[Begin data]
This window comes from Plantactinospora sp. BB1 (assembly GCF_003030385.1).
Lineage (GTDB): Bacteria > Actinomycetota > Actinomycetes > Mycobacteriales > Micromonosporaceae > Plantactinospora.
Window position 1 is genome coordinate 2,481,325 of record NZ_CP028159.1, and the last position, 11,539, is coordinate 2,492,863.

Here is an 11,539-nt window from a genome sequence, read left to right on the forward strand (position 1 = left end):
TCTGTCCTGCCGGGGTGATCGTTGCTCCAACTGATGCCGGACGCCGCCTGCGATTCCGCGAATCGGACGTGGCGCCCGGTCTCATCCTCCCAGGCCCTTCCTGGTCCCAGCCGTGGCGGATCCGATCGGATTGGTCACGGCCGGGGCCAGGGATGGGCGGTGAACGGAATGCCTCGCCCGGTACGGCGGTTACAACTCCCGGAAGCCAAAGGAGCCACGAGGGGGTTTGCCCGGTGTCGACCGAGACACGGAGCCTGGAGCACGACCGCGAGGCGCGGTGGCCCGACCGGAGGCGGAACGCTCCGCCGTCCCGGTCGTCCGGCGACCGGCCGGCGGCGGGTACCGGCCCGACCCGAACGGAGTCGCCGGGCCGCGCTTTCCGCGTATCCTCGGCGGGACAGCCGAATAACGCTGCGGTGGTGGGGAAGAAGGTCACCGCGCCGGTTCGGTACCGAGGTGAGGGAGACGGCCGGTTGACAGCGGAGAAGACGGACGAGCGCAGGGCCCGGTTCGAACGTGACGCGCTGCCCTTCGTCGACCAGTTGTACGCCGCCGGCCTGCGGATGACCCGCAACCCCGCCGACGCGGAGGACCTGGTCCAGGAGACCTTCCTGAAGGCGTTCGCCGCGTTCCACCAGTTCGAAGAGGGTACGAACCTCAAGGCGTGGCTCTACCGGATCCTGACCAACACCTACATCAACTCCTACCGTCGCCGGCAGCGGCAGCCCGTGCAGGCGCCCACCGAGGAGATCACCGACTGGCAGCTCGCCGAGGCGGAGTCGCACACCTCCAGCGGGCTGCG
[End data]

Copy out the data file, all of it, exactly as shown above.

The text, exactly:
This window comes from Plantactinospora sp. BB1 (assembly GCF_003030385.1).
Lineage (GTDB): Bacteria > Actinomycetota > Actinomycetes > Mycobacteriales > Micromonosporaceae > Plantactinospora.
Window position 1 is genome coordinate 2,481,325 of record NZ_CP028159.1, and the last position, 11,539, is coordinate 2,492,863.

Here is an 11,539-nt window from a genome sequence, read left to right on the forward strand (position 1 = left end):
TCTGTCCTGCCGGGGTGATCGTTGCTCCAACTGATGCCGGACGCCGCCTGCGATTCCGCGAATCGGACGTGGCGCCCGGTCTCATCCTCCCAGGCCCTTCCTGGTCCCAGCCGTGGCGGATCCGATCGGATTGGTCACGGCCGGGGCCAGGGATGGGCGGTGAACGGAATGCCTCGCCCGGTACGGCGGTTACAACTCCCGGAAGCCAAAGGAGCCACGAGGGGGTTTGCCCGGTGTCGACCGAGACACGGAGCCTGGAGCACGACCGCGAGGCGCGGTGGCCCGACCGGAGGCGGAACGCTCCGCCGTCCCGGTCGTCCGGCGACCGGCCGGCGGCGGGTACCGGCCCGACCCGAACGGAGTCGCCGGGCCGCGCTTTCCGCGTATCCTCGGCGGGACAGCCGAATAACGCTGCGGTGGTGGGGAAGAAGGTCACCGCGCCGGTTCGGTACCGAGGTGAGGGAGACGGCCGGTTGACAGCGGAGAAGACGGACGAGCGCAGGGCCCGGTTCGAACGTGACGCGCTGCCCTTCGTCGACCAGTTGTACGCCGCCGGCCTGCGGATGACCCGCAACCCCGCCGACGCGGAGGACCTGGTCCAGGAGACCTTCCTGAAGGCGTTCGCCGCGTTCCACCAGTTCGAAGAGGGTACGAACCTCAAGGCGTGGCTCTACCGGATCCTGACCAACACCTACATCAACTCCTACCGTCGCCGGCAGCGGCAGCCCGTGCAGGCGCCCACCGAGGAGATCACCGACTGGCAGCTCGCCGAGGCGGAGTCGCACACCTCCAGCGGGCTGCG